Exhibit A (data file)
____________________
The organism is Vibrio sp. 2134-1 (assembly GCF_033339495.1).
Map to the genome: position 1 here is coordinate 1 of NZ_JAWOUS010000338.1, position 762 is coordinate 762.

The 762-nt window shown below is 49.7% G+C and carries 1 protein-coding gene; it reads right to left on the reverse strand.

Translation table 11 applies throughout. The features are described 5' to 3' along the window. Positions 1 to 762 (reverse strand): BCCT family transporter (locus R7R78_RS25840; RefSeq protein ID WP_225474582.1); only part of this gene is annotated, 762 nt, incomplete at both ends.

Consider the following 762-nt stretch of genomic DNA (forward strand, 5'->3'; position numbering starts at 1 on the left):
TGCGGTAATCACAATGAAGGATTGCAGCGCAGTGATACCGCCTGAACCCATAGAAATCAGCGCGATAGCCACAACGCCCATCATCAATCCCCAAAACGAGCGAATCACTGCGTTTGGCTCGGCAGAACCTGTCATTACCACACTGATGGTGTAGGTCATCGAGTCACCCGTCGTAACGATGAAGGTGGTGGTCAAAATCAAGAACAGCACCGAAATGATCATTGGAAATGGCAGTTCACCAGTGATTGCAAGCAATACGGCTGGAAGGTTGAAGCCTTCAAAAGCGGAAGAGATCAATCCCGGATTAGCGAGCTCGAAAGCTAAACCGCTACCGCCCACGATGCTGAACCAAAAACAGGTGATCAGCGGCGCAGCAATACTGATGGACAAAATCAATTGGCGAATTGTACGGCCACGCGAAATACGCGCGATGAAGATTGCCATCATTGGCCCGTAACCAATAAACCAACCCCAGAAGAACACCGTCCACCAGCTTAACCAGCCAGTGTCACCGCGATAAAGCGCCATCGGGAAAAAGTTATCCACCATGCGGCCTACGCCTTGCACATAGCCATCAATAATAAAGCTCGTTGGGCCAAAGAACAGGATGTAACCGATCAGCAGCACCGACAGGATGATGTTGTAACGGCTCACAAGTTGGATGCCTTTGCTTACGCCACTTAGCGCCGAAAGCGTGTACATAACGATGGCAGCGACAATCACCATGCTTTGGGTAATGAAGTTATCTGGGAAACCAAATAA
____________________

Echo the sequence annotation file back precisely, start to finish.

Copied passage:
The organism is Vibrio sp. 2134-1 (assembly GCF_033339495.1).
Map to the genome: position 1 here is coordinate 1 of NZ_JAWOUS010000338.1, position 762 is coordinate 762.

The 762-nt window shown below is 49.7% G+C and carries 1 protein-coding gene; it reads right to left on the reverse strand.

Translation table 11 applies throughout. The features are described 5' to 3' along the window. Positions 1 to 762 (reverse strand): BCCT family transporter (locus R7R78_RS25840; RefSeq protein ID WP_225474582.1); only part of this gene is annotated, 762 nt, incomplete at both ends.

Consider the following 762-nt stretch of genomic DNA (forward strand, 5'->3'; position numbering starts at 1 on the left):
TGCGGTAATCACAATGAAGGATTGCAGCGCAGTGATACCGCCTGAACCCATAGAAATCAGCGCGATAGCCACAACGCCCATCATCAATCCCCAAAACGAGCGAATCACTGCGTTTGGCTCGGCAGAACCTGTCATTACCACACTGATGGTGTAGGTCATCGAGTCACCCGTCGTAACGATGAAGGTGGTGGTCAAAATCAAGAACAGCACCGAAATGATCATTGGAAATGGCAGTTCACCAGTGATTGCAAGCAATACGGCTGGAAGGTTGAAGCCTTCAAAAGCGGAAGAGATCAATCCCGGATTAGCGAGCTCGAAAGCTAAACCGCTACCGCCCACGATGCTGAACCAAAAACAGGTGATCAGCGGCGCAGCAATACTGATGGACAAAATCAATTGGCGAATTGTACGGCCACGCGAAATACGCGCGATGAAGATTGCCATCATTGGCCCGTAACCAATAAACCAACCCCAGAAGAACACCGTCCACCAGCTTAACCAGCCAGTGTCACCGCGATAAAGCGCCATCGGGAAAAAGTTATCCACCATGCGGCCTACGCCTTGCACATAGCCATCAATAATAAAGCTCGTTGGGCCAAAGAACAGGATGTAACCGATCAGCAGCACCGACAGGATGATGTTGTAACGGCTCACAAGTTGGATGCCTTTGCTTACGCCACTTAGCGCCGAAAGCGTGTACATAACGATGGCAGCGACAATCACCATGCTTTGGGTAATGAAGTTATCTGGGAAACCAAATAA